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Debi Prashad Vs. Stanley Ray - Court Judgment

LegalCrystal Citation
SubjectCivil
CourtAllahabad
Decided On
Judge
Reported in2Ind.Cas.223a
AppellantDebi Prashad
RespondentStanley Ray
Cases ReferredLedgard v. Bull
Excerpt:
insolvency act (iii of 1907), section 3 clause 4 - jurisdiction conferred on small cause court after issue of notice to objectors--civil procedure code (act xiv of 1882), section 360--notification conferring jurisdiction after repeal of the section--revision. - - the present application has clearly no merits......complaining of any irregularity in the court of first instance or any want of jurisdiction. the present insolvency act came into operation on the 1st of january, 1908. the act repeals the sections of act no. xiv of 1882, which dealt with insolvency matters. on the 18th of january 1908, a notification appeared in the local government gazette conferring insolvency jurisdiction upon mr. david, the small cause court judge. the notification, however, appears on the face of it to have been made under the provisions of section 360 of act no. xiv of 1882. as already mentioned that section had already been repealed, and the notification thereunder cannot be held to have had any force whatever. furthermore the notification of the 18th of january 1908. did not state that the sanction of the.....
Judgment:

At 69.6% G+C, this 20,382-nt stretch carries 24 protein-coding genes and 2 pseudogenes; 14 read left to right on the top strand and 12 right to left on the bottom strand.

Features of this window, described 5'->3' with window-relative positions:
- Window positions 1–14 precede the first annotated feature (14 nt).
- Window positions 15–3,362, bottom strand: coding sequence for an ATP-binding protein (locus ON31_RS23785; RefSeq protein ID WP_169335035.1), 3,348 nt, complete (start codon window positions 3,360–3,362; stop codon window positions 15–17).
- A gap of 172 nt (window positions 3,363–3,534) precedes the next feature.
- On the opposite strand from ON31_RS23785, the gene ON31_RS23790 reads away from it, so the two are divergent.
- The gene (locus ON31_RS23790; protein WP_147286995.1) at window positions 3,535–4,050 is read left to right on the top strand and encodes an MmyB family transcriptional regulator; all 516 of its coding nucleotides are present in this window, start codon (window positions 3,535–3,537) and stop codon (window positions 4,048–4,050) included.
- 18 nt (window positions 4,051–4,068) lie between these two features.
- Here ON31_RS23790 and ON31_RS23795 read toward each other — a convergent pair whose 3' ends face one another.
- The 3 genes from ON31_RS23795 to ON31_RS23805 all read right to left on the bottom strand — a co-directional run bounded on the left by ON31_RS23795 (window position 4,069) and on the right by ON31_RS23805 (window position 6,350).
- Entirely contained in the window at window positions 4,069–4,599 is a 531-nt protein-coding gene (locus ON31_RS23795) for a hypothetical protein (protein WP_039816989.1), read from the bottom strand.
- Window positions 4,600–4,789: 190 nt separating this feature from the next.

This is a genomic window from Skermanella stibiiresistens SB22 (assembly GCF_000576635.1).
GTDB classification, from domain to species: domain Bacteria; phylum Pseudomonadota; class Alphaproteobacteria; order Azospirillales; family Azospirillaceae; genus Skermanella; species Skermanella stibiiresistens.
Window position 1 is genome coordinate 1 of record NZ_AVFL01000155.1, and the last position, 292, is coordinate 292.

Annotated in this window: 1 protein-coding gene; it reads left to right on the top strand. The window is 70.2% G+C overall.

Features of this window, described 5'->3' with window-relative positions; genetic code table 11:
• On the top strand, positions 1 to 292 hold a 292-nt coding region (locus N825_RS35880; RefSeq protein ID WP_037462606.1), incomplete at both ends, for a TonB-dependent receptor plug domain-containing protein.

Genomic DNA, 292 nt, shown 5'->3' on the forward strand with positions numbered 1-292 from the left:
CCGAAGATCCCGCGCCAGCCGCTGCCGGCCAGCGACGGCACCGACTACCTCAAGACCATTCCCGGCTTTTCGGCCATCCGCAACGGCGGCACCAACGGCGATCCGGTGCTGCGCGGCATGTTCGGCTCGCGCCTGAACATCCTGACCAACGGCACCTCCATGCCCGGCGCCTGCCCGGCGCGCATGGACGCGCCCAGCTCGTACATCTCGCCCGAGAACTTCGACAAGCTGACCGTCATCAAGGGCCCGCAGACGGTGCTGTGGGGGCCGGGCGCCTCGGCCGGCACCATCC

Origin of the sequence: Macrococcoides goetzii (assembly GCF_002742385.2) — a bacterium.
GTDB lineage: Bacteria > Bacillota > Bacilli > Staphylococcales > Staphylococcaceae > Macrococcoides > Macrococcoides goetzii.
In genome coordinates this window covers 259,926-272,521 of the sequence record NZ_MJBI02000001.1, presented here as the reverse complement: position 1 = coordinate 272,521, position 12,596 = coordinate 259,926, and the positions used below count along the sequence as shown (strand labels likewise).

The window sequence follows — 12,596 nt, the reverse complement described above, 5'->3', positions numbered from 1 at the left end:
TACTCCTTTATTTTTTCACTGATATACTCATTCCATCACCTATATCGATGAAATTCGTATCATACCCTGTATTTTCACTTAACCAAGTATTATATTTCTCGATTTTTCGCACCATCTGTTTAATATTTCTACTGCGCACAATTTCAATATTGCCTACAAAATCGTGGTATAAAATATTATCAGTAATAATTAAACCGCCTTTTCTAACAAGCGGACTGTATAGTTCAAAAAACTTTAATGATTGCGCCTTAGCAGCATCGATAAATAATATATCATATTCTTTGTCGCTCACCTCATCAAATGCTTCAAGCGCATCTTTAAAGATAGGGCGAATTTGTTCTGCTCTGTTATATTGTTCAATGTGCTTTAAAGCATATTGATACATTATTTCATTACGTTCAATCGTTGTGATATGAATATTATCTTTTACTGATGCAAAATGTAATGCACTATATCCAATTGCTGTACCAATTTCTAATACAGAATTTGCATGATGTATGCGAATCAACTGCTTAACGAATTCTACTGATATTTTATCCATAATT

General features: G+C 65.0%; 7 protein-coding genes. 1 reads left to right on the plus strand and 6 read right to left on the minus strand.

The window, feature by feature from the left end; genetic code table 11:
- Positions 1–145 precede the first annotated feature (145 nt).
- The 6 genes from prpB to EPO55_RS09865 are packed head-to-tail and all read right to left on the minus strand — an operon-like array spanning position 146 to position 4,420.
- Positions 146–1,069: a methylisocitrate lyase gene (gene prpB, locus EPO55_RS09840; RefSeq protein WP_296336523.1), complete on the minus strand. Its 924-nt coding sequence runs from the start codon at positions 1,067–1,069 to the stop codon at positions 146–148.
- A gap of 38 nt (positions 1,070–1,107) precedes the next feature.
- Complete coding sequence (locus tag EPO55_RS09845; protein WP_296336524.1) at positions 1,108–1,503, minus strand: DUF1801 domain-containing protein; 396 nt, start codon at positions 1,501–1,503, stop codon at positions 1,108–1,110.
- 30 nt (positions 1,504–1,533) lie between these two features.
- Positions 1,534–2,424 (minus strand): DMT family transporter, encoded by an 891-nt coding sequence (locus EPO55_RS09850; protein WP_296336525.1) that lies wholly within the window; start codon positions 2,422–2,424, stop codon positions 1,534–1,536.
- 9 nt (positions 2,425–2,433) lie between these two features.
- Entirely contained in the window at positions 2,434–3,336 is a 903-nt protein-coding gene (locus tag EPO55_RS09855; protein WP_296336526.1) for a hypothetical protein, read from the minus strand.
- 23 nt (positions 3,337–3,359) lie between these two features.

1. The facts out of which this application in revision arises are somewhat peculiar. On the 16th of April 1908, a petition under Act No. III of 1907, was prepared for presentation. The petition is addressed to the District Judge, Cawnpore, but there does not appear to be any order by the District Judge transferring the insolvency petition to any Court, and the first order on it is one by the Judge of the Court of Small Causes at Cawnpore, on the 21st of April 1908, ordering the petition to be registered. On the 2nd of Way 1.908, the same Judge, that is, the Small Cause Court Judge, directed notices to issue, and on the 20th of June, the petitioner was adjudicated insolvent. On the 28th of July 1908, an appeal was presented against the order of adjudication, and on the 17th August 1908, the appeal was dismissed. The grounds of appeal all dealt with the merits of the case. There was no ground of appeal complaining of any irregularity in the Court of first instance or any want of jurisdiction. The present Insolvency Act came into operation on the 1st of January, 1908. The Act repeals the sections of Act No. XIV of 1882, which dealt with insolvency matters. On the 18th of January 1908, a notification appeared in the local Government Gazette conferring insolvency jurisdiction upon Mr. David, the Small Cause Court Judge. The notification, however, appears on the face of it to have been made under the provisions of Section 360 of Act No. XIV of 1882. As already mentioned that section had already been repealed, and the notification thereunder cannot be held to have had any force whatever. Furthermore the notification of the 18th of January 1908. did not state that the sanction of the Governor General in Council had been obtained. This previous sanction is now necessary under the provisions of Section 3, Clause (I) of Act No. III of 1907. On the 23rd of April 1908, jurisdiction was duly conferred upon Mr. David under Section 3, Clause (1), of the present insolvency Act. It thus appears that on the day when the order for notices to issue was made and also on the day of adjudication, Mr. David had full jurisdiction to hear and determine insolvency matters. The ground for the present application in revision is that inasmuch as Mr. David had no jurisdiction on the 16th of April, or on the 21st of April, on which dates respectively their petition was presented and registered, the proceedings were null and void. The present application has clearly no merits. There were hearings on the merits in two Courts without any exception being taken to the jurisdiction of the Courts. In the case of Ledgard v. Bull 9 A. 191 (P.C.) : 13 I.A. 134 their Lordships of the Privy Council reversed the decision of this Court and dismissed the plaintiff's suit on the ground that the suit had been instituted in a Court which had no jurisdiction to hear the case. Their Lordships, however, lay great stress on the fact that the objection to the hearing of the suit by the District Judge was taken after he had transferred the case to his own file and before he had adjudicated thereon. The objection was taken in the written statement as appears from the report. At page 203 their Lordships say : But there are numerous authorities which establish that when, in a case which the Judge is competent to try, the parties without objection join issue and go to trial upon the merits, the defendant cannot subsequently dispute his jurisdiction on the ground that there were irregularities in the initial procedure, which if objected to at the time, would have led to the dismissal of the suit. The present case does not come strictly within those authorities because the defendant's plea was raised before issue was joined on the merits.' In the case before us the petition, as we have already mentioned, was addressed to a Court having jurisdiction to hear and determine the matter, that is to say, the District Judge, At any moment after the jurisdiction had been conferred upon Mr. David the case could have been transferred to his Court. We think we may apply the principle expressed in the passage of the judgment cited above to the peculiar facts of the present case. Laying great stress on the very late stage of the case at which objection was taken to the power of the Small Cause Court Judge, we dismiss the application with costs including fees on the higher scale.


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